For much of the Christian world, January 6th marks Epiphany. Epiphany marks the coming of the Magi as the first manifestation of Christ to the Gentiles, or the commemoration of the baptism of Christ (MWD).
In his sermon, “What is Epiphany? A Bridge from Christmas to Ordinary Time,” Reverend Dr. John P. Burgess, a professor of systematic theology, writes:
"For most of us, Epiphany is just a blip on the charts, but in the early church Epiphany was even more important than Christmas. Epiphany was the celebration of God’s revelation of Christ to the world. The point was not the birth of Jesus, but rather the manifestation of Jesus to the world. Epiphany declares that Christ has come; Christ is risen; Christ will come again.
"Ephesians 5:6-20 tells us just what happens when this light comes into the world. Yes, it shows us where we are and where we are headed. But this light does something even more—something both wonderful and frightening. The light of Jesus Christ shows us who we really are—light, just as Jesus is light."
If we are meant to be light, Howard Thurman’s Epiphany poem, “The Work of Christmas,” gives us direction as to how to be light.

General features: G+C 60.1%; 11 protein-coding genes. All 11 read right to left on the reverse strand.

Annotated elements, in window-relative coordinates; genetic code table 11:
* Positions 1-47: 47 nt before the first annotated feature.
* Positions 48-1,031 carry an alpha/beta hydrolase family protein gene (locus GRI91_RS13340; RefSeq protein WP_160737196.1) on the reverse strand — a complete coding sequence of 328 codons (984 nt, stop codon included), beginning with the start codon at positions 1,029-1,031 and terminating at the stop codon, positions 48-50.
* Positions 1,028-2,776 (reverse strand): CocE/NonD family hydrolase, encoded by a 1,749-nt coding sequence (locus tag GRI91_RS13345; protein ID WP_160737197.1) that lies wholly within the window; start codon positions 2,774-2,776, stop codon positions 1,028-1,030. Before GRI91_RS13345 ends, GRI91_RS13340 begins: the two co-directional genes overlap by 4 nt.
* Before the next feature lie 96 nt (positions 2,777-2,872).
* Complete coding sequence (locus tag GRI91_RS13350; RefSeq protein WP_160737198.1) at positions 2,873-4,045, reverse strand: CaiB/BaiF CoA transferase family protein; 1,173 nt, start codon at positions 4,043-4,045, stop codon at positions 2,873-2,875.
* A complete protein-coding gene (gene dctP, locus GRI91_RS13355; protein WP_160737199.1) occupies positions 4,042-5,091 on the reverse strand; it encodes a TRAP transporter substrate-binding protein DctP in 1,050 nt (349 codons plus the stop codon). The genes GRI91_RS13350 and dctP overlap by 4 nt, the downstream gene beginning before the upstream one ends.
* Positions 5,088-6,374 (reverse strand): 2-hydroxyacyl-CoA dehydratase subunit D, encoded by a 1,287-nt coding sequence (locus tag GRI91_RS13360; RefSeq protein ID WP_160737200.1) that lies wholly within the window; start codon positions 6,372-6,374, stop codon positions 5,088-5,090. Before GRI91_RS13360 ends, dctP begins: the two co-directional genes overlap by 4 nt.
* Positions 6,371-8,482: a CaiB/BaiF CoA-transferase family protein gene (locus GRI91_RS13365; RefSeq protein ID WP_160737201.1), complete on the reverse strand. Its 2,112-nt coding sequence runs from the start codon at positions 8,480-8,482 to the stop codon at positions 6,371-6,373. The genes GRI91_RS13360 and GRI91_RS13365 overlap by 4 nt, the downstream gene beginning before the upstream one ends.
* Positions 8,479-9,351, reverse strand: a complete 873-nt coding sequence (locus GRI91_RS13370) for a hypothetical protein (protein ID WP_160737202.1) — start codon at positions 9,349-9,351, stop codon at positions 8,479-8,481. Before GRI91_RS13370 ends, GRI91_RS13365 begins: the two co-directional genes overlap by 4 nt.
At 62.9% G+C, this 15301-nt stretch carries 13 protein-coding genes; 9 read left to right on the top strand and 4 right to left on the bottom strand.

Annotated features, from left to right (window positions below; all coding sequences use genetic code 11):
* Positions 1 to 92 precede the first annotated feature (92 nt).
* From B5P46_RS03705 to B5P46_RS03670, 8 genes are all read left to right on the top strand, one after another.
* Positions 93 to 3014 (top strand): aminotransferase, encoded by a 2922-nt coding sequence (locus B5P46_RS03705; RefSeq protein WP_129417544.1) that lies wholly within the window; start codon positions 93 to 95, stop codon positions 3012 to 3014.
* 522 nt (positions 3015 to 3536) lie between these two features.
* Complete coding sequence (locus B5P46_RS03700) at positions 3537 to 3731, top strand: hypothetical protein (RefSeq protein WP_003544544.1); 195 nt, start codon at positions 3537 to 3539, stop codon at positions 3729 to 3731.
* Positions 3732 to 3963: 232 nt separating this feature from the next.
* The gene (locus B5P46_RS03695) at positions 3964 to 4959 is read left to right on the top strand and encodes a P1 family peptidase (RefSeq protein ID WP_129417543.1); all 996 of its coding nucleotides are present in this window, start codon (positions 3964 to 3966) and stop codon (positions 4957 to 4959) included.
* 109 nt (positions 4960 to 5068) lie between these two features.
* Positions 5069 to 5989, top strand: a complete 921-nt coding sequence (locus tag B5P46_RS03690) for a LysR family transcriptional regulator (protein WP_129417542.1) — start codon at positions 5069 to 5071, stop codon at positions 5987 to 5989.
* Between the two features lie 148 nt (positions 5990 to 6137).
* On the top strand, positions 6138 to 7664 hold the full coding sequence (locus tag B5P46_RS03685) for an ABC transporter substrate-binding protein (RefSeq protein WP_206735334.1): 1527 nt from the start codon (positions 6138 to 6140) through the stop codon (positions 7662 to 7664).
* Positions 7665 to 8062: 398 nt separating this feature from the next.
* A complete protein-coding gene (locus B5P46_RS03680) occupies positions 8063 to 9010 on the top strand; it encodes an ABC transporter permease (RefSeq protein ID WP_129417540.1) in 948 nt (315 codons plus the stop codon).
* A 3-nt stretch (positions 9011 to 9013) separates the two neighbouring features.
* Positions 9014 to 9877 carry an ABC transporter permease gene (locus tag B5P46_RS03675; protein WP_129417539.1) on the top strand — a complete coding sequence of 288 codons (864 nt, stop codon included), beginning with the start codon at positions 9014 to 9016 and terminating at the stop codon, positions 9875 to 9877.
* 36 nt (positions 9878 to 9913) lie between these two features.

The Work of Christmas
When the song of the angels is stilled, When the star in the sky is gone,
When the kings and princes are home,
When the shepherds are back with their flock,
The work of Christmas begins:
To find the lost,
To heal the broken,
To feed the hungry,
To release the prisoner,
To rebuild the nations,
To bring peace among others,
To make music in the heart.
Cortney Wright teaches Classical Composition, Literature, Grammar, Spelling, French, and Bible Study at Belmont Classical Academy, and is co-author of the phonics-based Classical Spelling Method.